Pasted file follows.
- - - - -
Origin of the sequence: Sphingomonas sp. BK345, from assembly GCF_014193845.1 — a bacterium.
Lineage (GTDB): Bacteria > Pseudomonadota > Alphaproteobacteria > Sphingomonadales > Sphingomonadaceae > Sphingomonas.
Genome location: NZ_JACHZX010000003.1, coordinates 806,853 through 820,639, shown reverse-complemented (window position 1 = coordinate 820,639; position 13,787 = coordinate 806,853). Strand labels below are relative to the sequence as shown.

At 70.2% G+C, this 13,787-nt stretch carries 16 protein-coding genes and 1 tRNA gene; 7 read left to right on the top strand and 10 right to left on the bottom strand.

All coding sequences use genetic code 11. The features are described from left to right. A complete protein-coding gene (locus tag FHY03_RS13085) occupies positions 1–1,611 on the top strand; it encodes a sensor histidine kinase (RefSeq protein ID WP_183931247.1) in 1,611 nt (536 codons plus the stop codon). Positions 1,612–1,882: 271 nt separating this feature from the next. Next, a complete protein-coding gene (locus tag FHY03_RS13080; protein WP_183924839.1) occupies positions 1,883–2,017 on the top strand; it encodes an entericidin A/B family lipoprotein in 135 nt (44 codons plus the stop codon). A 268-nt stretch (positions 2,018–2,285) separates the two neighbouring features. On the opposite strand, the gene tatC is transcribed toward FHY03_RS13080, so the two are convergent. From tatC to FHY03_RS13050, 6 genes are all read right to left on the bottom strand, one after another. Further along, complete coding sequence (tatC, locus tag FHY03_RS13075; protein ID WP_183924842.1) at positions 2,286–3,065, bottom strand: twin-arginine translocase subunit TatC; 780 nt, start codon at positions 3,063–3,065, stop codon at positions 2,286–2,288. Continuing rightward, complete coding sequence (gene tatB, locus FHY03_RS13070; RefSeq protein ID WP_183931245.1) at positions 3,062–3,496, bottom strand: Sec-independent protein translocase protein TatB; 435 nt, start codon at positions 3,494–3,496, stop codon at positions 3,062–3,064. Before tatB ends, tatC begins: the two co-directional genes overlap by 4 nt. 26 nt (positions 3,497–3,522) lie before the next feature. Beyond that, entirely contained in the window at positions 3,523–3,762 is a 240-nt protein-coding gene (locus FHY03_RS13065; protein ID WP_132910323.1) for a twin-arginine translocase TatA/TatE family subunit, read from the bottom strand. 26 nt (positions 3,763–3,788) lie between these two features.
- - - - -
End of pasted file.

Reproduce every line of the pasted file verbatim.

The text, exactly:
Origin of the sequence: Sphingomonas sp. BK345, from assembly GCF_014193845.1 — a bacterium.
Lineage (GTDB): Bacteria > Pseudomonadota > Alphaproteobacteria > Sphingomonadales > Sphingomonadaceae > Sphingomonas.
Genome location: NZ_JACHZX010000003.1, coordinates 806,853 through 820,639, shown reverse-complemented (window position 1 = coordinate 820,639; position 13,787 = coordinate 806,853). Strand labels below are relative to the sequence as shown.

At 70.2% G+C, this 13,787-nt stretch carries 16 protein-coding genes and 1 tRNA gene; 7 read left to right on the top strand and 10 right to left on the bottom strand.

All coding sequences use genetic code 11. The features are described from left to right. A complete protein-coding gene (locus tag FHY03_RS13085) occupies positions 1–1,611 on the top strand; it encodes a sensor histidine kinase (RefSeq protein ID WP_183931247.1) in 1,611 nt (536 codons plus the stop codon). Positions 1,612–1,882: 271 nt separating this feature from the next. Next, a complete protein-coding gene (locus tag FHY03_RS13080; protein WP_183924839.1) occupies positions 1,883–2,017 on the top strand; it encodes an entericidin A/B family lipoprotein in 135 nt (44 codons plus the stop codon). A 268-nt stretch (positions 2,018–2,285) separates the two neighbouring features. On the opposite strand, the gene tatC is transcribed toward FHY03_RS13080, so the two are convergent. From tatC to FHY03_RS13050, 6 genes are all read right to left on the bottom strand, one after another. Further along, complete coding sequence (tatC, locus tag FHY03_RS13075; protein ID WP_183924842.1) at positions 2,286–3,065, bottom strand: twin-arginine translocase subunit TatC; 780 nt, start codon at positions 3,063–3,065, stop codon at positions 2,286–2,288. Continuing rightward, complete coding sequence (gene tatB, locus FHY03_RS13070; RefSeq protein ID WP_183931245.1) at positions 3,062–3,496, bottom strand: Sec-independent protein translocase protein TatB; 435 nt, start codon at positions 3,494–3,496, stop codon at positions 3,062–3,064. Before tatB ends, tatC begins: the two co-directional genes overlap by 4 nt. 26 nt (positions 3,497–3,522) lie before the next feature. Beyond that, entirely contained in the window at positions 3,523–3,762 is a 240-nt protein-coding gene (locus FHY03_RS13065; protein ID WP_132910323.1) for a twin-arginine translocase TatA/TatE family subunit, read from the bottom strand. 26 nt (positions 3,763–3,788) lie between these two features.